Salesforce (CRM 0.70%) has become what nearly every software-as-a-service (SaaS) company dreams of being when they grow up. Its customer relationship management (CRM) platform is widely used and assists companies with ensuring new and existing clients are cared for through marketing, sales, and customer service.

Despite the company's massive success, the stock remains 44% down from its all-time high. However, after its latest news, Salesforce may have just kick-started a new bull market for its stock. Read on to find out what this catalyst is.

Salesforce is starting to turn the profitability corner

One item that constantly plagues many SaaS businesses is their serial unprofitability. Each company sees a massive market opportunity and is willing to subsidize growth with profitability to capture it. Eventually, investors get fed up with this approach and want to see some profits, which is what Salesforce is doing in its 2024 fiscal year (ending Jan. 31, 2024).

In FY 2024 and the first quarter, Salesforce expects 10% revenue growth, slower than its Q4 growth of 14%. What dampened this blow is that Salesforce's operating cash flows are expected to grow by about 15%, and generally accepted accounting principles (GAAP) earnings per share (EPS) will rise substantially to about $2.60. To help attain this profitability goal, Salesforce plans to lay off about 10% of its staff. While it's unfortunate that people must lose their jobs, Salesforce is adjusting to the current market, which doesn't require as large a sales and marketing staff.

Investors will deal with slower growth if a company can snap its fingers and become profitable. That's what Salesforce is currently doing, and investors love it.

The day after the report, Salesforce's stock was up 12%, although this movement has since worn off, with the stock up only 4% since March 1 (its earnings day). There have been a lot of negative headlines in the news since the sell-off. But many of those don't apply to Salesforce, giving investors a chance to step in and pick up shares before it can get momentum going because management thinks its shares are cheap.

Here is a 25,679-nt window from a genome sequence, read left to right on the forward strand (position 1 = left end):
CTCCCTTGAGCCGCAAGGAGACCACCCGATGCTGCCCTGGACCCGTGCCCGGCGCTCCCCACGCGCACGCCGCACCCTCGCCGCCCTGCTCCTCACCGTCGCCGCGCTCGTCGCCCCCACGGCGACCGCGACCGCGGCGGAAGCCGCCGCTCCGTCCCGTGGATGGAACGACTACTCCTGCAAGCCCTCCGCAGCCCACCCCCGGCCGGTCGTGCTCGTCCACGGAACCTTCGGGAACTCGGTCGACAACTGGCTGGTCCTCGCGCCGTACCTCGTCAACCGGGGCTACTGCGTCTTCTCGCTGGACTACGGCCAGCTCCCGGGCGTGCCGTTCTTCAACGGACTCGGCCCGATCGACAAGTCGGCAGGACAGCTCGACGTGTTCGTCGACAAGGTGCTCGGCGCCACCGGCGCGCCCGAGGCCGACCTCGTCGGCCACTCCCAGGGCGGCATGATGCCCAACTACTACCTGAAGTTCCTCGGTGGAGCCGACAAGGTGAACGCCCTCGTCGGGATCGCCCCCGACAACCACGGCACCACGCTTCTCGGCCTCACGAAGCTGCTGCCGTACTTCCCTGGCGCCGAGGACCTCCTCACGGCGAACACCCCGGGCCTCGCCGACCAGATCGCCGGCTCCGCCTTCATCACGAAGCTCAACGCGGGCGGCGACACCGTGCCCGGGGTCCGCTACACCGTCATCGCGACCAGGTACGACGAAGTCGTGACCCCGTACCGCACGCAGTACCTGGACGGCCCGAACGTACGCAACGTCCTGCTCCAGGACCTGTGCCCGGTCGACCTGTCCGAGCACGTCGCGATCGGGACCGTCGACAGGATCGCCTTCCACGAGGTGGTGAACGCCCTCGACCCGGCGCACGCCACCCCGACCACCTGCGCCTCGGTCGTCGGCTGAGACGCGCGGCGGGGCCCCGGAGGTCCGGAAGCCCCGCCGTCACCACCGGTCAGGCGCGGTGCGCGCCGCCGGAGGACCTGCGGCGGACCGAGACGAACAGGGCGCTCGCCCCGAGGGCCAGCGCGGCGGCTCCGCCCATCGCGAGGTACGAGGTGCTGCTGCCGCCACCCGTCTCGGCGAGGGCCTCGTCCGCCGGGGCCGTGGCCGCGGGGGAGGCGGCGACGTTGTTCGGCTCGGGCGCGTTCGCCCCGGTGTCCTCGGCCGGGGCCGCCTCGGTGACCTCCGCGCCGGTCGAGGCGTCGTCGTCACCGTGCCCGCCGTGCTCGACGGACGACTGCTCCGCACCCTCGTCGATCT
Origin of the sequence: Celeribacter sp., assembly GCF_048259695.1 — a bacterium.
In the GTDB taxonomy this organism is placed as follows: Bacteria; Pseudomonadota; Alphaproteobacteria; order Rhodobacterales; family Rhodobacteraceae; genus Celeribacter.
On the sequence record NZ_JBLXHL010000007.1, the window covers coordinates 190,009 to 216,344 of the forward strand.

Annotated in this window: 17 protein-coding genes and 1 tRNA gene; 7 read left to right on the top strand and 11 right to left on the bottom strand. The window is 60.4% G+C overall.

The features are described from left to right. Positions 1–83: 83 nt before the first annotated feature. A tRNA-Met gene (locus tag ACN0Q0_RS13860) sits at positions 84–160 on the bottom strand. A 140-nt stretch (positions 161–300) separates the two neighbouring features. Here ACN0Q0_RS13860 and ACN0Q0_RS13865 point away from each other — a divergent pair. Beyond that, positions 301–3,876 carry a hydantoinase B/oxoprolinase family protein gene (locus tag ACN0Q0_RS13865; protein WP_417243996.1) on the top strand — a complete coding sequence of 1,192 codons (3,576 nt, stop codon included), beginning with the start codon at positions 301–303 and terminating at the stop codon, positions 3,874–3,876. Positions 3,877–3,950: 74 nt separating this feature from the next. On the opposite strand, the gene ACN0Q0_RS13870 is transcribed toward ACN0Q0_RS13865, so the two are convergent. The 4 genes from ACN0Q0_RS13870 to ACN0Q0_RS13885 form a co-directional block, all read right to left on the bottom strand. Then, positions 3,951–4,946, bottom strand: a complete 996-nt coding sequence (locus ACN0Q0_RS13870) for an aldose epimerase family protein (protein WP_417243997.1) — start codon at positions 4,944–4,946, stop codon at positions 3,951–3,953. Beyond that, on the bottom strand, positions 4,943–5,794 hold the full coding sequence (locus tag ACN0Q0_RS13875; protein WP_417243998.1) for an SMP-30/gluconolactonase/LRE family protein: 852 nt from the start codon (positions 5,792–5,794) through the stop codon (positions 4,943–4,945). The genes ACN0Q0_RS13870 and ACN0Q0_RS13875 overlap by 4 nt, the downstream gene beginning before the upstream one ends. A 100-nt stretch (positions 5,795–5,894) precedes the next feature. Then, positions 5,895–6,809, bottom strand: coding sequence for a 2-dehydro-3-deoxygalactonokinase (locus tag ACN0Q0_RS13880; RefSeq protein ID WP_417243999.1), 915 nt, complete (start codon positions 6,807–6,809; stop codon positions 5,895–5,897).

The stock doesn't look that expensive from a historical perspective

Salesforce also announced a massive $20 billion share repurchase program, about 12% of its entire market cap. For most companies, that level of buyback would be another huge catalyst. But for Salesforce, it's necessary due to its high stock-based compensation bill.

In FY 2023, it paid out $3.3 billion in stock-based compensation, or about 11% of revenue. Compared to many SaaS businesses, this isn't a high number. But with Salesforce's repurchase plan, the program will likely offset any impact from its current stock-based compensation scheme.

Plus, Salesforce isn't including any effect of its potential share repurchases in its guidance, so it will likely exceed its EPS mark in FY 2024.

Still, the stock is expensive, trading at 67 times forward earnings. But as Salesforce continues to improve its profitability throughout the year, this metric will come down. Salesforce is still years from optimizing its profits, so investors should take the price-to-earnings ratio with a grain of salt.

When assessing it from a more constant metric than earnings, like its price-to-sales ratio, Salesforce stock looks historically cheap.

CRM Revenue (Quarterly YoY Growth) Chart

CRM Revenue (Quarterly YoY Growth) data by YCharts. YoY = year over year. PS ratio = price-to-sales ratio.

So even though Salesforce's revenue growth is slowing to a pace it hasn't seen, the stock remains well below its historical average.

Salesforce management is making the right moves at the right time, and investors should be excited about the stock's prospects. The stock has strong potential to outperform the markets in 2023 if it can hit its guidance, leaving the door open for a new bull market.